- Patient portals are often viewed as critical tools to improve patient engagement, but not every consumer is able to access their health data from a home computer. According to some healthcare professionals, offering a mobile patient portal is the critical next step for expanding access to personal health information and raising the level of engagement for patients who may prefer to use smartphones and other mobile devices to manage their health.
Enabling patients to access their health records via a mobile device gives them the opportunity to view lab results as soon as they receive them, or access appointment scheduling when they’re not at a traditional desktop computer.
These additional capabilities not only make healthcare more convenient for patients, but help providers do their jobs better. Mobile patient portals let providers engage with the patients outside of the doctor’s office and on the go, working with patients when it is convenient for them.
As more patients begin to demand more convenient ways to access their physicians and their healthcare, providers may consider the benefits of going mobile.
WESTMED mobile patient portal meets consumer needs
Healthcare is becoming more consumer-centric, making it important that providers offer tools that cater to patient preferences.
According to WESTMED Medical Group CIO Merin Joseph, MBA, mobile patient portal are critical in serving patient needs.
“We find that all of our patients want to use their mobile devices now to communicate with their physicians,” she told PatientEngagementHIT.com. “Patients want to book their appointments and they want to communicate with their physicians from their mobile devices.”
WESTMED has answered patient needs by adopting Bridge Patient Portal, which leverages an mHealth interface.
Prior to adopting an mHealth portal option, WESTMED used a computer-only patient portal. While patients used this tool to communicate with their physicians, Joseph and her team knew there was room to grow.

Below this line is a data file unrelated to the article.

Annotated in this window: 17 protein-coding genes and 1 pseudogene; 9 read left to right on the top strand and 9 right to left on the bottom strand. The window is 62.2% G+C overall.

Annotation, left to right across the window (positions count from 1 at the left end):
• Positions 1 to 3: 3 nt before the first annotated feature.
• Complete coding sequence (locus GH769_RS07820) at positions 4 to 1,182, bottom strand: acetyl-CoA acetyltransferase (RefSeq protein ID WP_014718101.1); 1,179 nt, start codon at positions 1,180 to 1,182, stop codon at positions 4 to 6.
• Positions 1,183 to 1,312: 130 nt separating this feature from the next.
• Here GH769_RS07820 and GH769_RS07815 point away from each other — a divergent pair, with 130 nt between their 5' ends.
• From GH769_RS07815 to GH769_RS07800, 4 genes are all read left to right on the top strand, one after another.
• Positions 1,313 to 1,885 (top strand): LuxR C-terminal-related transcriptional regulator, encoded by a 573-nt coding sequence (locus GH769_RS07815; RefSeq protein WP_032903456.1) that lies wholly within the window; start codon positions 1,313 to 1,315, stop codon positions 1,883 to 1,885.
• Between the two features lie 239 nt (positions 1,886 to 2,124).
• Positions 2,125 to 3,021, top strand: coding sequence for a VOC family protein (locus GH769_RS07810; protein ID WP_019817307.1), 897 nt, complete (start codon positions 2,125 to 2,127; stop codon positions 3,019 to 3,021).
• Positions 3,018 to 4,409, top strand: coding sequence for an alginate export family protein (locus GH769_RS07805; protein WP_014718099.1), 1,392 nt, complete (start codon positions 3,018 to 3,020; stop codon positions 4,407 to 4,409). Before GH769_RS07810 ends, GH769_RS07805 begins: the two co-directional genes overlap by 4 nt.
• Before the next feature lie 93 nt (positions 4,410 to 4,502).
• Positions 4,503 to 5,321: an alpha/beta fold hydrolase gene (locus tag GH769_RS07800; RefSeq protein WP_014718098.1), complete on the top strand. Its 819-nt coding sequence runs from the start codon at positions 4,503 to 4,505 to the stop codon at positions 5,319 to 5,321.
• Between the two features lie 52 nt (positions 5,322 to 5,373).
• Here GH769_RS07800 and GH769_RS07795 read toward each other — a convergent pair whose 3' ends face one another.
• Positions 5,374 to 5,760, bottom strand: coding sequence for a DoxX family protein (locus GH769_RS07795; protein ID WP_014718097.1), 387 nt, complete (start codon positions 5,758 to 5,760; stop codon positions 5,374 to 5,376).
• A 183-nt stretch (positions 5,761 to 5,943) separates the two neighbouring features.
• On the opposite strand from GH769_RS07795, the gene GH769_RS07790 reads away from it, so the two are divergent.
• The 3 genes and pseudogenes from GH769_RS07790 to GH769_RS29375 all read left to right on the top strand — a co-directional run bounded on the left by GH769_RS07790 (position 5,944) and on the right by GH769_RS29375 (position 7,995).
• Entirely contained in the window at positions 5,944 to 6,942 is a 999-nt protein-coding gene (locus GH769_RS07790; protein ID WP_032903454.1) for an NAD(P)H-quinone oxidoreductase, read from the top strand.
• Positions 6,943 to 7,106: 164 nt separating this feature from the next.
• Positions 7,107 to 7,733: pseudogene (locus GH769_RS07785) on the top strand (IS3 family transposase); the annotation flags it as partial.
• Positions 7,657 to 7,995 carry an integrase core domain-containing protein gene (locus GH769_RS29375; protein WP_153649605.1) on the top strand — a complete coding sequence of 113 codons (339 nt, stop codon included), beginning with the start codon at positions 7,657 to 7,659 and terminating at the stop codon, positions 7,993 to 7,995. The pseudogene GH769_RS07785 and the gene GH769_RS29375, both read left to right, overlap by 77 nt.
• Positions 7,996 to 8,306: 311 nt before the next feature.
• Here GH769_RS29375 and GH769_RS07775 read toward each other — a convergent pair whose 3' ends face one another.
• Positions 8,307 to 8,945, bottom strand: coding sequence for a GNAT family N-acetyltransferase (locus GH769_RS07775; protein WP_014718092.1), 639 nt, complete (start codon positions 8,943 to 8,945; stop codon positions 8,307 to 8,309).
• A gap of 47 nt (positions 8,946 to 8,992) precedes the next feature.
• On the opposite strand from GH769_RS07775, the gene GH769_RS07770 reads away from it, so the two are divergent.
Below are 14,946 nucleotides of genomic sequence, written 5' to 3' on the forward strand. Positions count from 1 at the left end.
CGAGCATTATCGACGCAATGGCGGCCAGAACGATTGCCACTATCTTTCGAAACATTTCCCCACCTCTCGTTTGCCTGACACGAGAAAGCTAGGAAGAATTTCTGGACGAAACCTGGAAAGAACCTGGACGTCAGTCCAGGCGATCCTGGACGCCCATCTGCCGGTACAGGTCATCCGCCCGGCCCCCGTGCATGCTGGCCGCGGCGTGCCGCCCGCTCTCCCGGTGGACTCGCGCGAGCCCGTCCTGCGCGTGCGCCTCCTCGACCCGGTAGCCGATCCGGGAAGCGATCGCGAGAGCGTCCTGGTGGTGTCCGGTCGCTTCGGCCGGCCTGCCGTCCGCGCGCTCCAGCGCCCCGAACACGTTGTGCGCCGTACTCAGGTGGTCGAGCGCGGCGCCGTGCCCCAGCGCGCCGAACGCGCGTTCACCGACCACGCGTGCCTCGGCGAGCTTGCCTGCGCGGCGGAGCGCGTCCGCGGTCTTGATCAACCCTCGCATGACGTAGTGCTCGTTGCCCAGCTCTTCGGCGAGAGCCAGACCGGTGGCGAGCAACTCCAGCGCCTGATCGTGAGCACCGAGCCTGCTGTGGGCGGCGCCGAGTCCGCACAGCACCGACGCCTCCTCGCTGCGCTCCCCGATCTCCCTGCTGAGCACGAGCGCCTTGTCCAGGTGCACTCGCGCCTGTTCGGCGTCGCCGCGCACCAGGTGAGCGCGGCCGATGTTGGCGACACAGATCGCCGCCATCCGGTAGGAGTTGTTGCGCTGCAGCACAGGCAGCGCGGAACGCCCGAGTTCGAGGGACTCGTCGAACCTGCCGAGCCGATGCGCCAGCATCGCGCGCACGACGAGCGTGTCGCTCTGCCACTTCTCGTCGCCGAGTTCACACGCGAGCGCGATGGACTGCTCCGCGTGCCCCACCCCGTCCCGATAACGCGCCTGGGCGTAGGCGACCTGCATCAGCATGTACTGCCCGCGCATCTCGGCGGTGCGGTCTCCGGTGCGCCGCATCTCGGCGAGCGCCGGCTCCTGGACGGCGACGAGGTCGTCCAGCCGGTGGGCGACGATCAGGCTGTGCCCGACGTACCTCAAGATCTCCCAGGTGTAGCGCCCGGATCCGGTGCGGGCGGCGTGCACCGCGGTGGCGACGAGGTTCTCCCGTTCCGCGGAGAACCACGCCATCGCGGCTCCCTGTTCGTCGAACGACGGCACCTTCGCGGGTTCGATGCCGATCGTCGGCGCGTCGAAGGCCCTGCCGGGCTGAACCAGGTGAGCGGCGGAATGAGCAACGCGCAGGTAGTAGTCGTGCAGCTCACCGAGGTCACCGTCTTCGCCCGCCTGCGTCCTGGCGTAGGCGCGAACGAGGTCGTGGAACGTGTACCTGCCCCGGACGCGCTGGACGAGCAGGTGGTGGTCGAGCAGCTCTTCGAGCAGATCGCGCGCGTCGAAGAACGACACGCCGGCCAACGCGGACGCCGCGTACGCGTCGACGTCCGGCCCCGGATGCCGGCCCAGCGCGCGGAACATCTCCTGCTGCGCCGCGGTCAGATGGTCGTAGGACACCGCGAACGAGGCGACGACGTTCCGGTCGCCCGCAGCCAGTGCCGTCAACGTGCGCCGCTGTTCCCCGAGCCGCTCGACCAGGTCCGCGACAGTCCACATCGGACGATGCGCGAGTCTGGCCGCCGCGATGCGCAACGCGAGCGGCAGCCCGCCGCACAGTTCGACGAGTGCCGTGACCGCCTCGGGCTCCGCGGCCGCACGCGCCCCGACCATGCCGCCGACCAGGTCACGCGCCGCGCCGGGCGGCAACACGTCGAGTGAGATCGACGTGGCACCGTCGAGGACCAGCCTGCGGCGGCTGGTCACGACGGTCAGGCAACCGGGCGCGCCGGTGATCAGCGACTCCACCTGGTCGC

“With the patients who use [the portal], we see that there’s an active collaboration between them and the provider,” Joseph explained. “Our goal is to continue that and provide it for what the patients are used to right now, which is more of the mobile devices.”
Ideally, when patients can securely message their providers on the go, they will be able to build even stronger relationships and yield better clinical outcomes.
According to Joseph, mobile patient portal access is the way of the future. As consumer technology use becomes more immersive, it will be important for the healthcare industry to keep up, she said.
“This is what we all should be doing. This is what the consumer is expecting,” Joseph asserted. “They’re demanding greater control over their care, and the mobile app and the portal are just tools that they can use to collaborate with their providers to achieve better outcomes. This is just another tool to help our patients.”
Mobile patient portals enable patient data use
David Weinstock, MD, a primary care physician at Grove Medical Associates, likewise sees mobile patient portals as a next step. In a separate interview with PatientEngagementHIT.com, Weinstock described how the Massachusetts-based clinic has started to leverage technology for patient engagement.
When Grove Medical first adopted the patient portal, it was just another part of their eClinicalWorks EHR. However, once Weinstock and his colleagues saw the benefits of the portal, they began encouraging patients to register.
Soon, patients started to see the benefits as well, and patient portal use took off.